The obvious follow-on thought is that with a quicker drop, we could begin a quicker recovery. Housing prices going up sooner would relieve pressure on consumers who are currently feeling crushed under the weight of low savings and low housing prices. A rise in 2009 could help bring the economy back from any slowdown (or recession) we are likely to experience in 2008.

Sunday, December 23, 2007

How to Avoid Recession? Let the Fed Work - New York Times

I agree with Mankiw here that the economy should be handled with a very light touch from a policy level, especially considering how unpredictable markets currently are and how potentially fragile the entire financial system may be. (Still almost 200 basis points between LIBOR and 3 month Treasuries).

I would actually go further than Mankiw and suggest that even the Fed should stay out of the way and not mess further with interest rates.

Here are my concerns:

1) Inflation: I understand the need to boost the availability of capital, but cuts in interest rates will have a continued eroding effect on the dollar and as we import so much stuff, the price of that stuff is bound to go up. Interest rates drop, the dollar drops and inflation shoots up, that is my fear.

2) I heart savings: There has been a continued downward trend in US savings. I dunno, this can't be healthy. I'm not begging for a recession, but a bit of financial pinch may encourage consumers to save more, which may shore up the dollar and may even help restore some consumer confidence (especially for those consumers who right now are shaken by a drop in their home values and have no money in the bank.)


How to Avoid Recession? Let the Fed Work - New York Times

Thursday, December 20, 2007

MBIA says it has $30.6 bln exposure to CDOs - Yahoo! News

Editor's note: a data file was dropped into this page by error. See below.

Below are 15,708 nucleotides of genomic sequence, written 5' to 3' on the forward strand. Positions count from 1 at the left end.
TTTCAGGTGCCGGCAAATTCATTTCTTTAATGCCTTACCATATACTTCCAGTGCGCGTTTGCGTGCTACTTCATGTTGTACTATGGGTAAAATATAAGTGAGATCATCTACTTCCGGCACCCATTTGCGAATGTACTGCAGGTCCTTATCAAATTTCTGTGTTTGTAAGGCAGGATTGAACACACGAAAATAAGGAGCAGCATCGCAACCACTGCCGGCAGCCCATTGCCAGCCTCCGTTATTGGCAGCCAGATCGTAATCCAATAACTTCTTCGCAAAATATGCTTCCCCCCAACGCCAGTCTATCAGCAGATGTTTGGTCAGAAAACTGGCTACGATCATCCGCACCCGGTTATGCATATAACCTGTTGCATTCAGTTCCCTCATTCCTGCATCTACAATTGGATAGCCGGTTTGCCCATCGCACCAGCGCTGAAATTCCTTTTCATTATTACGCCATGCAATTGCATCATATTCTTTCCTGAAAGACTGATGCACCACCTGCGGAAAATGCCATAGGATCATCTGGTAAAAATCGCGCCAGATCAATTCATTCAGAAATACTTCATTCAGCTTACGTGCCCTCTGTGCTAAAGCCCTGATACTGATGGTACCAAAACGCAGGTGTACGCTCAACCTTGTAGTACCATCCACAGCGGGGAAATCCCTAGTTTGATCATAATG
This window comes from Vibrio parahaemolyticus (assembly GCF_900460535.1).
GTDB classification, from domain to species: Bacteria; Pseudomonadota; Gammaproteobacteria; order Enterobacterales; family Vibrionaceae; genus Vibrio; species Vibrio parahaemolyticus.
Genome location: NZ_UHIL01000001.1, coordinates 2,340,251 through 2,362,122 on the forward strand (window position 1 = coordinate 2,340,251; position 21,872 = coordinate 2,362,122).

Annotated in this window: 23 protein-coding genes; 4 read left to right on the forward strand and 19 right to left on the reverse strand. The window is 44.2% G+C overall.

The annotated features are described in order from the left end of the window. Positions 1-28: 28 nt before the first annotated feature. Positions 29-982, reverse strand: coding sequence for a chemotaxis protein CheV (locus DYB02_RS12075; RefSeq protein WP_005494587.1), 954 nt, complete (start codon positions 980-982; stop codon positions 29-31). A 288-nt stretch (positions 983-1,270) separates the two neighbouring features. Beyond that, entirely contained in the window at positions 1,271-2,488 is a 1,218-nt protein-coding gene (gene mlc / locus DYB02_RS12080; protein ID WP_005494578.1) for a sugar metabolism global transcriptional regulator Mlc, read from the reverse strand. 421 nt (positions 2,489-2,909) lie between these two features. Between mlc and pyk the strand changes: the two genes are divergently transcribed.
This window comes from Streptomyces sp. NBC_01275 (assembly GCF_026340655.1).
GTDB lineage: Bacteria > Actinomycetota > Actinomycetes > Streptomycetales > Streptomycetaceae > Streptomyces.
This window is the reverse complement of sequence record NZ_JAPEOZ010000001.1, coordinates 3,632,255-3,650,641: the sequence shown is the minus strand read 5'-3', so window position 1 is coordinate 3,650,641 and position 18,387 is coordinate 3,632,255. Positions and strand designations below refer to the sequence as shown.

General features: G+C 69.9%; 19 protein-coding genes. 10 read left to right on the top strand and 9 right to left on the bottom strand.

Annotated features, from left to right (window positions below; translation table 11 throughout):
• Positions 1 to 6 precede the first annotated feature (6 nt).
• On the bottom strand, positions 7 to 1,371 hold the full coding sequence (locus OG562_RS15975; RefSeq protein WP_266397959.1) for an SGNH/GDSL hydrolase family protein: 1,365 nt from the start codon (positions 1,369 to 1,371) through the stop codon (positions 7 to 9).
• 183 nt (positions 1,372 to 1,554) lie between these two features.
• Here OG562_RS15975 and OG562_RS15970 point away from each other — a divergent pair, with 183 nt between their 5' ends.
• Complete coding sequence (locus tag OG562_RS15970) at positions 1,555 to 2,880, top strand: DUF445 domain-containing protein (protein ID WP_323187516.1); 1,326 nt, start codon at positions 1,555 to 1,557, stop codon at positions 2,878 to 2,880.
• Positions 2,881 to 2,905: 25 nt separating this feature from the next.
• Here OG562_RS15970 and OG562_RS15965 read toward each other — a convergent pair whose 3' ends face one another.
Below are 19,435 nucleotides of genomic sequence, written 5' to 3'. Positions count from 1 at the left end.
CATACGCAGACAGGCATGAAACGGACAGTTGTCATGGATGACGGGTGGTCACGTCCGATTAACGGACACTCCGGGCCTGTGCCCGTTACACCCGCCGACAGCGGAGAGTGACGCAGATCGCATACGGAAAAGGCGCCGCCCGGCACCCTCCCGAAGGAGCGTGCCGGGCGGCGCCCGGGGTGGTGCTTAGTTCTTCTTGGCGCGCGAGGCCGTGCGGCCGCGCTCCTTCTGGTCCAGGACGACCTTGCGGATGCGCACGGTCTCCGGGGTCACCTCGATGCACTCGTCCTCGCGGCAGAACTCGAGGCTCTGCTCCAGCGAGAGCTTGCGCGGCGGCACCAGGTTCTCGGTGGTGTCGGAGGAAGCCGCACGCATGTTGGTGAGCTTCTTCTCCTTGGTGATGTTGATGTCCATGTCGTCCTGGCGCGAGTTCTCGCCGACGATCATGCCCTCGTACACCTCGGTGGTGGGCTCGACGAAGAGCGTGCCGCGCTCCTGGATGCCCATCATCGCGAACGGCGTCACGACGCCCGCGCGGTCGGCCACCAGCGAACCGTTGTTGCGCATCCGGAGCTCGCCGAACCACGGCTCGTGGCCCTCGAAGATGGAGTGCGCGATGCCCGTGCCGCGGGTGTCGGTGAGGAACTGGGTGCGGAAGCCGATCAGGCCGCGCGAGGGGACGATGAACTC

Daily stories like this is why there is an existential crisis in financial markets, as illustrated by the LIBOR/Treasuries spread.

This story is but one small example of many more to come....

MBIA says it has $30.6 bln exposure to CDOs - Yahoo! News

DIY financial crisis monitoring

Great quick article on a short-hand way to track the growing financial crisis, track the difference between LIBOR and Treasuries. LIBOR is the rate one bank loans to another and in theory should carry only slightly more risk (higher interest rate) than US Treasuries. Sure, Treasuries have the backing of the US government, so that should be pretty secure. But LIBOR has the backing of our entire financial system, which should be pretty secure as well.... but it seems it isn't.

Based on my readings, the difference between LIBOR and Treasuries will continue until the market feels that all the bad news from the financial industry has been articulated, but that could take a long time...

Gauging the credit crunch: A do-it-yourself guide

Monday, December 10, 2007

Dani Rodrik's weblog: Real wisdom on trade

Yet another article to get to when I'm done with school. I've build a larger reading list post-school than I ever had during school!

I think Dani Rodrik gets unfairly labeled as anti-trade or anti-globalization. I admit, I haven't read a ton of his work, but what I have read makes me think he's more of a skeptic, wanting to point out the problems and inefficiencies in global trade.

To my mind, this doesn't make him anti-trade, but an important voice in asking the question how to make trade better.

As I read more of his material, we'll see if my opinion remains the same.

Dani Rodrik's weblog: Real wisdom on trade

Saturday, December 08, 2007

Market Power: Mobile Phones Empower the Base of the Pyramid (by NextBillion Writers Rob Katz and Ana Escalante) | NextBillion.net - Development Through Enterprise

Lot of talk about the role mobile phones play in promoting development around the world, so is there space for OLPC? Is the future of development a mobile device and something as clunky as a laptop (no matter how well designed) will remain a relic of western IT usage?

By pushing PCs on developing countries, are we really just force-feeding them a technology they really don't want/need?


Market Power: Mobile Phones Empower the Base of the Pyramid (by NextBillion Writers Rob Katz and Ana Escalante) | NextBillion.net - Development Through Enterprise